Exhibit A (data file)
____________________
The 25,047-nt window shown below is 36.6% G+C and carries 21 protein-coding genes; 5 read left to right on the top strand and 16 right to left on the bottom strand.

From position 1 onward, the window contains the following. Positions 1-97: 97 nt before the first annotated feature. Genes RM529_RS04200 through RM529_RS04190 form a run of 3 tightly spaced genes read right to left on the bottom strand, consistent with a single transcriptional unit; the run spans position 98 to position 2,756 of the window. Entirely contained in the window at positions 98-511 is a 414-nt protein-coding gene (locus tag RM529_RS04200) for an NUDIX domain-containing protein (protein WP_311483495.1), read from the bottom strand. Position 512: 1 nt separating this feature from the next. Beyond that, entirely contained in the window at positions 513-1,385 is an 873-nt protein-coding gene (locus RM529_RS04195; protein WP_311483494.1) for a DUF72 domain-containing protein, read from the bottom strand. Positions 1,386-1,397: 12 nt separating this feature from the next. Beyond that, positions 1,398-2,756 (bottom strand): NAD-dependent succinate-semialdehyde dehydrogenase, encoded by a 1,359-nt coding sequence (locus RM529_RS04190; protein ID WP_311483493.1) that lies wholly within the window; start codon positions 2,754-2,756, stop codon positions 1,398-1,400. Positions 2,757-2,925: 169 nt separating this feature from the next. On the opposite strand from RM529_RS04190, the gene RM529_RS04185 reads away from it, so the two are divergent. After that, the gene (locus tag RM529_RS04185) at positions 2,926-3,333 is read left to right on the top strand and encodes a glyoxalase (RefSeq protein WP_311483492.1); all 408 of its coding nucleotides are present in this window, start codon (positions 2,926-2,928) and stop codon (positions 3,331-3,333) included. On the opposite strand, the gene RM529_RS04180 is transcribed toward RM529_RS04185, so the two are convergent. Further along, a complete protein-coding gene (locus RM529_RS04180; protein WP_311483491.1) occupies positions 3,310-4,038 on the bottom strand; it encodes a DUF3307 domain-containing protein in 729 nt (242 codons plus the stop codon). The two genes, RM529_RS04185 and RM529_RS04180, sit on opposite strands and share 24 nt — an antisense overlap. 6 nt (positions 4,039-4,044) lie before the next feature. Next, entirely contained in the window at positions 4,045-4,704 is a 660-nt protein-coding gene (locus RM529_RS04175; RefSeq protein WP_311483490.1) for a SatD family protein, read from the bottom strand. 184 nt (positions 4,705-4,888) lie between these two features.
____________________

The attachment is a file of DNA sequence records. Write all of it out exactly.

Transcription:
The 25,047-nt window shown below is 36.6% G+C and carries 21 protein-coding genes; 5 read left to right on the top strand and 16 right to left on the bottom strand.

From position 1 onward, the window contains the following. Positions 1-97: 97 nt before the first annotated feature. Genes RM529_RS04200 through RM529_RS04190 form a run of 3 tightly spaced genes read right to left on the bottom strand, consistent with a single transcriptional unit; the run spans position 98 to position 2,756 of the window. Entirely contained in the window at positions 98-511 is a 414-nt protein-coding gene (locus tag RM529_RS04200) for an NUDIX domain-containing protein (protein WP_311483495.1), read from the bottom strand. Position 512: 1 nt separating this feature from the next. Beyond that, entirely contained in the window at positions 513-1,385 is an 873-nt protein-coding gene (locus RM529_RS04195; protein WP_311483494.1) for a DUF72 domain-containing protein, read from the bottom strand. Positions 1,386-1,397: 12 nt separating this feature from the next. Beyond that, positions 1,398-2,756 (bottom strand): NAD-dependent succinate-semialdehyde dehydrogenase, encoded by a 1,359-nt coding sequence (locus RM529_RS04190; protein ID WP_311483493.1) that lies wholly within the window; start codon positions 2,754-2,756, stop codon positions 1,398-1,400. Positions 2,757-2,925: 169 nt separating this feature from the next. On the opposite strand from RM529_RS04190, the gene RM529_RS04185 reads away from it, so the two are divergent. After that, the gene (locus tag RM529_RS04185) at positions 2,926-3,333 is read left to right on the top strand and encodes a glyoxalase (RefSeq protein WP_311483492.1); all 408 of its coding nucleotides are present in this window, start codon (positions 2,926-2,928) and stop codon (positions 3,331-3,333) included. On the opposite strand, the gene RM529_RS04180 is transcribed toward RM529_RS04185, so the two are convergent. Further along, a complete protein-coding gene (locus RM529_RS04180; protein WP_311483491.1) occupies positions 3,310-4,038 on the bottom strand; it encodes a DUF3307 domain-containing protein in 729 nt (242 codons plus the stop codon). The two genes, RM529_RS04185 and RM529_RS04180, sit on opposite strands and share 24 nt — an antisense overlap. 6 nt (positions 4,039-4,044) lie before the next feature. Next, entirely contained in the window at positions 4,045-4,704 is a 660-nt protein-coding gene (locus RM529_RS04175; RefSeq protein WP_311483490.1) for a SatD family protein, read from the bottom strand. 184 nt (positions 4,705-4,888) lie between these two features.